Cop Stories


#1

Having finished rebuilding the engine and replacing the transmission in my motorcycle (BMW R1100), I took it out for a very quick test ride to make sure everything was running properly despite the M/C not having current tags. Bad idea. Also bad idea: winding the M/C up to 80+ on beautiful rural CA roads (instead of a track). California Highway Patrol pulled me over, politely disregarded my “but it’s just a test ride” narrative, and wrote me a sizeable speeding ticket.

I’ve called the cops because I was robbed at gunpoint…but they never showed. A remarkably nice officer once helped me out of a bad situation, too.

Have any interactions with cops you’d like to share? Good, bad, ugly or beautiful, what’s your PoPo story?

EDIT: If you’d like to share a story in which you act like a callous prick because you think being a callous prick is a good time? Then skip this thread. Also: You’re an asshole.


#2

I once called the police because a man I met online dating freaked me out and made me fear for my safety. The lady who was taking my report said: “This is why you shouldn’t date online.” Ok, thanks.

And the flip side, cops picked up a family member who was decompensating and paranoid and manic and out way past her outpatient curfew, and in another town altogether, and drove her all the way back to where she was supposed to be instead of arresting her or taking her to the local hospital.


#3

Here’s a positive story I shared back in July.


#4

I was driving through West Virginia once and got pulled over.

You know those things you keep reminding yourself to do, which you eventually forget to do? Two of those things were renewing my driver’s license and car registration–both fairly recently expired. (Thankfully I was insured at least)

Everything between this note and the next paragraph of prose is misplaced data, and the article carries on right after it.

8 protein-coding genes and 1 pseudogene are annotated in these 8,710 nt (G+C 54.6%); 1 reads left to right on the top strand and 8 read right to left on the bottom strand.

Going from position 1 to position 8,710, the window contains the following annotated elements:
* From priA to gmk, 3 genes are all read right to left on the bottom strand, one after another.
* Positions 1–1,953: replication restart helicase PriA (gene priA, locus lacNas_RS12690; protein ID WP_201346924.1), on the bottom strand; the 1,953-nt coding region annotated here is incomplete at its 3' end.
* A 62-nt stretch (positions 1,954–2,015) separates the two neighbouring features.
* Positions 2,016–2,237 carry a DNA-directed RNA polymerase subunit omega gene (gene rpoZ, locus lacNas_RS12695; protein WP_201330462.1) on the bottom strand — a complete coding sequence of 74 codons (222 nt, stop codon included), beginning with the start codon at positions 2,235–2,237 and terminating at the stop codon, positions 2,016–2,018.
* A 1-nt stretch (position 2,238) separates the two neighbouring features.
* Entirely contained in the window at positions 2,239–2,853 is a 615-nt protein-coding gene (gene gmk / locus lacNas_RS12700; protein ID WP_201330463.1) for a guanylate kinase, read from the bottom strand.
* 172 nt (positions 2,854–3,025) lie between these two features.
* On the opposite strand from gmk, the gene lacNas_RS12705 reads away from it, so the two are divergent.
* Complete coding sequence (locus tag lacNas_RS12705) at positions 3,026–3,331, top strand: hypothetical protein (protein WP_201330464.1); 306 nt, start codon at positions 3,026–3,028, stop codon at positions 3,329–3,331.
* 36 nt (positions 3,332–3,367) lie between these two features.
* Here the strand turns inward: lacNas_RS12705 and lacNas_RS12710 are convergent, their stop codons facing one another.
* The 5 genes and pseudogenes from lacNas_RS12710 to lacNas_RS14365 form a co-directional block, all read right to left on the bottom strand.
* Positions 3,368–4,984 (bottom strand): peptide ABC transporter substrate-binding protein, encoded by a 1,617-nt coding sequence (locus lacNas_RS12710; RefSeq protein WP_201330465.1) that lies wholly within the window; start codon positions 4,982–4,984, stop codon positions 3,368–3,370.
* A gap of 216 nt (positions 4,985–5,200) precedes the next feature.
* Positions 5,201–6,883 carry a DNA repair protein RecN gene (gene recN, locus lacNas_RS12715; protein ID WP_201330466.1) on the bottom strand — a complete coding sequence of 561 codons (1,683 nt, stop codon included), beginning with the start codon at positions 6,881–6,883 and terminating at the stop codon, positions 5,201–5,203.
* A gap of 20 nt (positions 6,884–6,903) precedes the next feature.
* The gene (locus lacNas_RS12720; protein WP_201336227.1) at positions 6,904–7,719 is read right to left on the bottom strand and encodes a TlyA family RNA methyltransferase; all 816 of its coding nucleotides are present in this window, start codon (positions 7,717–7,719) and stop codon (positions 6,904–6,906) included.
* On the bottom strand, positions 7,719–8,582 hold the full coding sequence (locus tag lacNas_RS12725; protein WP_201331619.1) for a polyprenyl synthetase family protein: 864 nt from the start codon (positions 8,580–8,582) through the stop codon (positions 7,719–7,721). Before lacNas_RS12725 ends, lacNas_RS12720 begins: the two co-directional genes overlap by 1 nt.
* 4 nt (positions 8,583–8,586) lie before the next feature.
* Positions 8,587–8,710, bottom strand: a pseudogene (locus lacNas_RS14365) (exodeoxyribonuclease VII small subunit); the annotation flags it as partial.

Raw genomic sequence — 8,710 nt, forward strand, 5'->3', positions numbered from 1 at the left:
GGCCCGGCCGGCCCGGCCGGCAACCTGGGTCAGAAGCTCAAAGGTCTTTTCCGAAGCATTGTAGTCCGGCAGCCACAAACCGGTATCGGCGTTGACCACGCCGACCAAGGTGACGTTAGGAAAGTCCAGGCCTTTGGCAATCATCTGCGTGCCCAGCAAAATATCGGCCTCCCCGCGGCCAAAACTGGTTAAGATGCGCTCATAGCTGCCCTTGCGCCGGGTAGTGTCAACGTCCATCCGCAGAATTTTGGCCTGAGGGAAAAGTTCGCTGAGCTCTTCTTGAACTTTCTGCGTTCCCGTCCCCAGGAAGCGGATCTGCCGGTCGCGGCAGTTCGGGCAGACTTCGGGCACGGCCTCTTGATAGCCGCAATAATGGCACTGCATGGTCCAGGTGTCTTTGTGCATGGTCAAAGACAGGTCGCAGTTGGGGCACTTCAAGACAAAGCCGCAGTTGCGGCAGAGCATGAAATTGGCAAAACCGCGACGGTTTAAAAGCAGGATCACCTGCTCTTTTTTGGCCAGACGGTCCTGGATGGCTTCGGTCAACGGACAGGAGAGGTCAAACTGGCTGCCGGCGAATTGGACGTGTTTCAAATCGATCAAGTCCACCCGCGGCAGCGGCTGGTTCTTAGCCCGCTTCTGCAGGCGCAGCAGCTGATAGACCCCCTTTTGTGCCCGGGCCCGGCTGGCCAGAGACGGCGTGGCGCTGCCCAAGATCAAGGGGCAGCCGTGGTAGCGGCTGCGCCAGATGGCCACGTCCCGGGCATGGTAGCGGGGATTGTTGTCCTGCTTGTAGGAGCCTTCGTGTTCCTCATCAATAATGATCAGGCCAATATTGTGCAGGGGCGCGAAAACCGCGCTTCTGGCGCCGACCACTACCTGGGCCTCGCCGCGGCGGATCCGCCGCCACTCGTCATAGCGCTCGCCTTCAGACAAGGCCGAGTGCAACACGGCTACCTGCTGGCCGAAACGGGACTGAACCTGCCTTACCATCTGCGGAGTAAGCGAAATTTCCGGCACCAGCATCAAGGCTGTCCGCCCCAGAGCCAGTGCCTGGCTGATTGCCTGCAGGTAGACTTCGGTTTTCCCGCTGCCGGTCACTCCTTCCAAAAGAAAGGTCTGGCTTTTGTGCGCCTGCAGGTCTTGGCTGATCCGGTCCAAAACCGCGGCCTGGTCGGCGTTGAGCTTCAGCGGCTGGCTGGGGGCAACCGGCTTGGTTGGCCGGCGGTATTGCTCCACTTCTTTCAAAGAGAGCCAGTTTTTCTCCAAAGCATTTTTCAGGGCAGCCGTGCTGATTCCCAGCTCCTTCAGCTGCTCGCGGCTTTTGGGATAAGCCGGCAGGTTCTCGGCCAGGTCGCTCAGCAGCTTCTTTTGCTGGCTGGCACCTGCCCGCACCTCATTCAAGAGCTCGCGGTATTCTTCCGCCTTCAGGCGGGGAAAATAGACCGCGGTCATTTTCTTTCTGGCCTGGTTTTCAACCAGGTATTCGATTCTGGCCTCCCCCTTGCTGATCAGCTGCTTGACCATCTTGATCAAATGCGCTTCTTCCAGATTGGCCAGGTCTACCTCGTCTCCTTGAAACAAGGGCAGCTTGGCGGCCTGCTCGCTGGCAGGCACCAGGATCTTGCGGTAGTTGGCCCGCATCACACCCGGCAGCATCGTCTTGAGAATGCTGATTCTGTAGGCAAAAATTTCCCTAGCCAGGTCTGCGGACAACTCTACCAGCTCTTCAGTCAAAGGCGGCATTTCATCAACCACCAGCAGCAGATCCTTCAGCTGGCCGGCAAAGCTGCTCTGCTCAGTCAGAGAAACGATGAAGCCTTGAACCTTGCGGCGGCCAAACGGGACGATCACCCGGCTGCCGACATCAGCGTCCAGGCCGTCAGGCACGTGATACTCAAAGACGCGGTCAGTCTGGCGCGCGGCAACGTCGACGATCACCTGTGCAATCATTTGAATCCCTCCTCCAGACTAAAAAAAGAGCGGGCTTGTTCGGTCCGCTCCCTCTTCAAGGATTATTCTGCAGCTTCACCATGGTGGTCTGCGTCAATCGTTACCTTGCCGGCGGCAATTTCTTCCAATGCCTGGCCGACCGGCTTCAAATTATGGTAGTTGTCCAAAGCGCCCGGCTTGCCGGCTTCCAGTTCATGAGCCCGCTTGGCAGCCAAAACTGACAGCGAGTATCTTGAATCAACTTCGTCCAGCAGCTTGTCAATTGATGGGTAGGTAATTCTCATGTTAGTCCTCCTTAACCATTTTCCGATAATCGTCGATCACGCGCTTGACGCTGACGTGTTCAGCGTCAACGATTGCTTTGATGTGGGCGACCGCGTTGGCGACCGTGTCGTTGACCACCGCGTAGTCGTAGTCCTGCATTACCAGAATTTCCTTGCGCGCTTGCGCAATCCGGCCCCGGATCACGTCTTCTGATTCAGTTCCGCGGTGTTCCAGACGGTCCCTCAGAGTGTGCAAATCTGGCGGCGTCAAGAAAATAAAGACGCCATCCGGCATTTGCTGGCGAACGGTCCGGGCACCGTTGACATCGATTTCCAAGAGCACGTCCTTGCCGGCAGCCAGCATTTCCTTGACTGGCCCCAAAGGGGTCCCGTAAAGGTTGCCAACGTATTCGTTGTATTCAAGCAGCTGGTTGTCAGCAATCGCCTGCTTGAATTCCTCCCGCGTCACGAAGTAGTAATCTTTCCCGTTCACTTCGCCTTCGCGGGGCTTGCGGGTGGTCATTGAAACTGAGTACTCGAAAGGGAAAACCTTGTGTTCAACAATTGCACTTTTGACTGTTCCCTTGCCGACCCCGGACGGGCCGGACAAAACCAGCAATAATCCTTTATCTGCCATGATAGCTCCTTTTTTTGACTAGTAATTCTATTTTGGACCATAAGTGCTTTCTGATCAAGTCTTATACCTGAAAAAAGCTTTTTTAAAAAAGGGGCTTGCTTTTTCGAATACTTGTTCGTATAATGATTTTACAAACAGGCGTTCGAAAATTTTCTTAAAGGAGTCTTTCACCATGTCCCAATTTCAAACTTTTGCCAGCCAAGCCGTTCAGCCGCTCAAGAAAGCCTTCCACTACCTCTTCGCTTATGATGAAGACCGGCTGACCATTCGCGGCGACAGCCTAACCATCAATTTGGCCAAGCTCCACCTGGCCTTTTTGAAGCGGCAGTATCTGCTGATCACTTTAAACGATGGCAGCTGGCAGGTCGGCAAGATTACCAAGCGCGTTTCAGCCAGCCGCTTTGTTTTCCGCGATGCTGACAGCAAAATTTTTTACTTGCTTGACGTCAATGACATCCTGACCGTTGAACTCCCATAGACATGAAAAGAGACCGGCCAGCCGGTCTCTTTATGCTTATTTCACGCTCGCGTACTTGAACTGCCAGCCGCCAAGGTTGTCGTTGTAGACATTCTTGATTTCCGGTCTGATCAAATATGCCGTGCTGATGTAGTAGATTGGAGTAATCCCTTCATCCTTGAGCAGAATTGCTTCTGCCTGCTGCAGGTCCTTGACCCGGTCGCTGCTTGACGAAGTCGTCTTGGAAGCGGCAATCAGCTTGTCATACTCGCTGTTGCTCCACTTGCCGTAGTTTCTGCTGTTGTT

As soon as I saw the flashers on, I knew he got me fair and square and honestly throughout the whole interaction had 0 clue about the tags and driver’s license. The guy thanked me for not making him chase me, and being polite and friendly, mentioning that most people he pulls over on that stretch are, “total buttheads” and he sent me on my way with the minimum speeding ticket.

About a week later I finally realized how goddamn much I had lucked out.


#5

Once a cop gave me a ticket for not wearing my seat belt. I was wearing my seat belt. Afterwards, he told me to “drive carefully”. I told him to “do your job carefully”.

Another time, a cop ticketed me for speeding, which I was. Afterwards, he showed me the radar gun and let me try it. Pretty cool.


#6

My best cop story;

Back in the 90’s I worked as a public criminal defense investigator in DC. For those who don’t know what a criminal defense investigator is, it’s basically a detective who works for the defendant, rather than working for the police, and the goal is to find exculpatory evidence for the defendant in a criminal case.

Anyway, I’m out one Friday evening in Southeast DC, an area not known for being welcoming for white folk like myself. But I have my trusty rust-colored accordion folder, which acts as my very visible ID as a lawyer or paralegal. I’m out knocking on doors, talking to witnesses, and as the sun begins to set and I’m about to wind down for the night, one of the people I talk to tells me about a potential witness in the park over at MLK and Malcom X Blvd. The sun is setting at this point, and my employer (the Public Defender Service of DC) prefers I not be out after dark in dangerous areas, but I was following a lead and figured it wouldn’t be a problem. I head over to the park and see a gathering of men, ages mid twenties to probably mid-fifties. They’re all chatting and laughing, so I head over to introduce myself, and they all look at me and go completely quiet. Then I introduce myself and tell them who I’m working for, and the case I’m investigating, and they start to loosen up. We get to talking and I’m getting a few leads, and before I know it, they’re passing the bottle to me and we’re all laughing it up.